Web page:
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When he was just four years old, Jimmie “Superman” Johnson started racing motorcycles. Now, at 43 years old, the El Cajon, California native is one of the winningest NASCAR drivers of all time. With a net worth of $120 million, he also happens to be one of the richest. The third richest to be exact, only behind Dale Earnhardt Jr. ($300 million) and Jeff Gordon ($200 million).

By looking at Johnson’s impressive racing achievements and accolades as well as some of his more lucrative off-the-track activities, we’ll give you a brief look at just how the driver of No. 48 Chevrolet Camaro ZL1 for Hendrick Motorsports went about racking up all his impressive wealth over the years.

Racing Career

Starting his full-time NASCAR Cup Series career back in 2002, Jimmie Johnson starting sowing the seeds for his future NASCAR dominance early on, by becoming the first rookie driver to lead the point standings and to win twice at the same track (Dover) during a season. As Johnson’s stock rose as a driver, so did his career earnings, and he went from making just $212,000 in 2005 to $16.2 million in 2015.

With seven Cup Series championships under his belt, Johnson is tied with Richard Petty and Dale Earnhardt for the most championships of all time. Oh, and five of those championships, from 2006 to 2010, were won in a row. FIVE. How many athletes can you name who have had a five-peat?

In 610 Cup Series races run over 18 years, Johnson has 83 career wins, 221 top-five finishes, 342 top-10 finishes, and 35 pole positions.

Johnson also is a two-time Daytona 500 winner, a four-time Coca-Cola 600 winner, and a four-time Brickyard 400 winner. He’s also known for his impressive race track winning streaks, winning 11 times at Dover International Speedway, nine times Martinsville Speedway, eight times, and seven times Charlotte Motor Speedway. Oh, and he also became the first driver to become the Associated Press “Male Athlete of the Year” and has won “Driver of the Year” five times.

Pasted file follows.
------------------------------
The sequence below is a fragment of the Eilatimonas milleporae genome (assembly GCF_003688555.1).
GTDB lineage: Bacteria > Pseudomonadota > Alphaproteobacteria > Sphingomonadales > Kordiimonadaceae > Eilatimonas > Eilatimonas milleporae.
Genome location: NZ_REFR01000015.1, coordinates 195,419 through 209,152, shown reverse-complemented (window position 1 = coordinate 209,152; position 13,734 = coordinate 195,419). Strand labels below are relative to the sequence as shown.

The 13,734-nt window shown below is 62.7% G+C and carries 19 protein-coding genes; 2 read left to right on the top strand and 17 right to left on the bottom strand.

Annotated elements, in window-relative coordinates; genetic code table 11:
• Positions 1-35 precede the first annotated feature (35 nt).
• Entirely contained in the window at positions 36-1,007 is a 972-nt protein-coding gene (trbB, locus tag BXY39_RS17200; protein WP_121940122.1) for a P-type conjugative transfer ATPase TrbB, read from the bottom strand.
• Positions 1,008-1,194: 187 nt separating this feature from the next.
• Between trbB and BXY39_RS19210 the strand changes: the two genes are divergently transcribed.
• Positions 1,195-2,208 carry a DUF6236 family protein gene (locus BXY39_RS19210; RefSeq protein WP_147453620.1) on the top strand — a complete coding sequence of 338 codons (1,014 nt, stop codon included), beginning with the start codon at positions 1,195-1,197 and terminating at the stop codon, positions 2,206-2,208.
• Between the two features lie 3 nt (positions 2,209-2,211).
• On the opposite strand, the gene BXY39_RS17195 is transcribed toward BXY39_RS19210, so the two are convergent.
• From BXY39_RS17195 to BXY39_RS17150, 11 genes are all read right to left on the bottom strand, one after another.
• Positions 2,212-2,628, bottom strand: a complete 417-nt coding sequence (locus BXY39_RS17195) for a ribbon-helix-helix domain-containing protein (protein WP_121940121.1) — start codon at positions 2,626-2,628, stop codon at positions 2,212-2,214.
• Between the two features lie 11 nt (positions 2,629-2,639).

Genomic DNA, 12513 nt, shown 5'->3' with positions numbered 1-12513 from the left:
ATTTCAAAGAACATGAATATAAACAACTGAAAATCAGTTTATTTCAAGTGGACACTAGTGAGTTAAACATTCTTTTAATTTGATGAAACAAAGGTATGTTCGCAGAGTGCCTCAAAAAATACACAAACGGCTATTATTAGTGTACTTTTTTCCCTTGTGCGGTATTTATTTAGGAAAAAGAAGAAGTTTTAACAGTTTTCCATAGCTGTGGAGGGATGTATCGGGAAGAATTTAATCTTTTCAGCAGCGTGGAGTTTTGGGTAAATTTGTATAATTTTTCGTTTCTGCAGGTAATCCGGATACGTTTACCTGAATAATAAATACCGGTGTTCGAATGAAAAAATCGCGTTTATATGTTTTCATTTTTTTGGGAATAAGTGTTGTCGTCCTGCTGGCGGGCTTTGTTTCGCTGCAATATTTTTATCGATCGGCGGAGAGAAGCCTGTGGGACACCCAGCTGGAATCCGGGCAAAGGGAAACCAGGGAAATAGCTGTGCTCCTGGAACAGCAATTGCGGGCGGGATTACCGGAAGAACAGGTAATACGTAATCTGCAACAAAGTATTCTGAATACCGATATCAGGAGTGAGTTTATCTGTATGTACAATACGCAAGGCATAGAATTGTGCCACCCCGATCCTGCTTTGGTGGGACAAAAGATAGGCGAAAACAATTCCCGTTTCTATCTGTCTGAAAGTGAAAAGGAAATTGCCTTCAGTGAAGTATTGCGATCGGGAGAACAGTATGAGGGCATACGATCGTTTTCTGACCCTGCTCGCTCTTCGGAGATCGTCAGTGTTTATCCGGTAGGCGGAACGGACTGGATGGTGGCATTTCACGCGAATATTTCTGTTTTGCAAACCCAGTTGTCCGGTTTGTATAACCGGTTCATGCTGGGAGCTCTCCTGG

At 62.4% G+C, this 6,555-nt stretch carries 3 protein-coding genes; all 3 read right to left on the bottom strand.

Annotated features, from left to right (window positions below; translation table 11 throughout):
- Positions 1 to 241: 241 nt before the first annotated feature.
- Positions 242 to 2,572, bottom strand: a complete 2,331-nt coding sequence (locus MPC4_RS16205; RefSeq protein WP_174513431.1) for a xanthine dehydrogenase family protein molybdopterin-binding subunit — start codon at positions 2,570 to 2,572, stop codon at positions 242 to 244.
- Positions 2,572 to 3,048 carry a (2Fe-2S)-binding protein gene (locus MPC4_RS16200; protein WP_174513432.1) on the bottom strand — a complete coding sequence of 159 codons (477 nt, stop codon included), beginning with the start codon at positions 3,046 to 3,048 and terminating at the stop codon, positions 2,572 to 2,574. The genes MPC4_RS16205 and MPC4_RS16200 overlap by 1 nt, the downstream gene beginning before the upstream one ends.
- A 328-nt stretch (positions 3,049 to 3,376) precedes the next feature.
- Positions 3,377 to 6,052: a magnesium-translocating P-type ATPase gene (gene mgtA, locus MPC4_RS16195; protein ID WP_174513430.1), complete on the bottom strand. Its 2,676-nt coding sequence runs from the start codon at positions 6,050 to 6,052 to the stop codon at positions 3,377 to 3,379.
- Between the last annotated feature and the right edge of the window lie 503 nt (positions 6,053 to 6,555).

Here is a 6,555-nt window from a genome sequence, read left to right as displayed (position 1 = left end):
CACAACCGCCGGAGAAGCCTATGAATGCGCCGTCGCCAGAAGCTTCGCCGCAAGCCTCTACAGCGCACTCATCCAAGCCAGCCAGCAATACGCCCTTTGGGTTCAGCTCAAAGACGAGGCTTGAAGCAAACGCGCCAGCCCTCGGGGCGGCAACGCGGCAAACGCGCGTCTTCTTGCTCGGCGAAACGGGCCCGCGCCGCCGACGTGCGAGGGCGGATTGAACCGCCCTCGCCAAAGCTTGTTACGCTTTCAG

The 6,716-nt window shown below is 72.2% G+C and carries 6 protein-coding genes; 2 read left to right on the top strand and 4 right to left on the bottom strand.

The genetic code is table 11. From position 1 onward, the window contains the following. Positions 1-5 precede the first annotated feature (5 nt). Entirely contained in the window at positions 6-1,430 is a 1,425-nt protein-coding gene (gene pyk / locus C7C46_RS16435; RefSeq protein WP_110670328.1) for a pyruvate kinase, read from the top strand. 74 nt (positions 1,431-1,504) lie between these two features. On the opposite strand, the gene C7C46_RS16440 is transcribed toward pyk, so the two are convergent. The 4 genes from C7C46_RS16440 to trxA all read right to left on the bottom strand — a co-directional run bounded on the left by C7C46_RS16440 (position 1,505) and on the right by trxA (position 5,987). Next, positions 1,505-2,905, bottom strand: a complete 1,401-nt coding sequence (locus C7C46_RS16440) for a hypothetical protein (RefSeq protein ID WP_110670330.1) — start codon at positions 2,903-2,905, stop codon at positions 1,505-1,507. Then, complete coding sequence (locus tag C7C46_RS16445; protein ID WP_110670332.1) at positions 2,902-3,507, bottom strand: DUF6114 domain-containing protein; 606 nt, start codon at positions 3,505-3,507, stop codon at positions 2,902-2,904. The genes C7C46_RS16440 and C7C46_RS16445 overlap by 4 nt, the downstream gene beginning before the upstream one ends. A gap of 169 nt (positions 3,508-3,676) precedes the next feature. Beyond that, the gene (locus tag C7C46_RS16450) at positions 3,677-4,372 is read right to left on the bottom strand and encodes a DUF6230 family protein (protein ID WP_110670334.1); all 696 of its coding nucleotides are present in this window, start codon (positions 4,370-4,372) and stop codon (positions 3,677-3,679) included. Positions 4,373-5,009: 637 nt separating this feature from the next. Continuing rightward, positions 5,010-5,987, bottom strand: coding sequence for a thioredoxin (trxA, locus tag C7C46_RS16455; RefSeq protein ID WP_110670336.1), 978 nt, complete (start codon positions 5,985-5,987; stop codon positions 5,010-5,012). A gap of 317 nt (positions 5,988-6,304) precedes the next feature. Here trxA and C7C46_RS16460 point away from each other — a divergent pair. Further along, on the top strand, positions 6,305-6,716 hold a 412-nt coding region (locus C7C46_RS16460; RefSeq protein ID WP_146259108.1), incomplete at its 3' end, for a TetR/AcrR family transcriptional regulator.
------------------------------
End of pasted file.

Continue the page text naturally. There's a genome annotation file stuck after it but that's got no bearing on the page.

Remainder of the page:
Yeah, we’d say Jimmie Johnson isn’t too bad at this whole racing thing.

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Endorsements and Other Business Ventures

Jimmie Johnson has also racked up millions from endorsement deals, having worked with such brands as Gatorade, Seiko Watch Corporation, Blue Bunny, and Chevrolet over the course of his career. In 2012, Jimmie earned $7 million from his Gatorade and Chevrolet deals, with a collective deal revenue of $6.7 million in 2013 and $6.5 million in 2014 and 2015.

Currently, Johnson makes around $5 million from sponsorship deals.

Jimmie Johnson doesn’t just like making money. He likes to spend it, too. He owns a home in Charlotte, North Carolina, where he lives with his wife Chandra and his two daughters, Genevieve and Lydia. After he won his seventh NASCAR Sprint Cup championship, he decided to celebrate with a pretty unconventional home decorating session.

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Yep, that's home sweet home… Well done friends.

A post shared by Jimmie Johnson (@jimmiejohnson) on

Besides the Charlotte house, Johnson also has a 3,234 square foot apartment in New York that he bought in 2013 for $14.25 million. Being a race car driver and all, Johnson has an impressive car collection that is said to be worth hundreds of thousands of dollars. In that collection, he has a Chevy SS, a Ford Fusion, a 1967 Camaro, and a 1971 Chevy Corvette, just to name a few.

Jimmie Johnson isn’t just about making money. He’s also about giving back. In 2006, he and Chandra launched the Jimmie Johnson Foundation, which helps families and communities in need.

Jimmie Johnson’s Victory Lanes, which was founded in 2007, is a four-lane bowling alley that supports Habitat for Humanity, Make-A-Wish Foundation, and other charities. The bowling alley’s yearly golf tournament has raised a total of $8 million for K-12 public education. Clearly, Jimmie is just as good at making money off the track as he is on it.

As one of the oldest NASCAR drivers in the league, retirement for Johnson is likely coming in the next few years, even though he insists that he has no plans to hang it up anytime soon. What will he do after his racing career comes to an end? Will he join Dale Jr. in the broadcaster’s booth for NBC? Will he own his own racing team? Will he pursue a career in entertainment?

Only time will tell. But something tells us that Jimmie Johnson is not done winning championships just yet.

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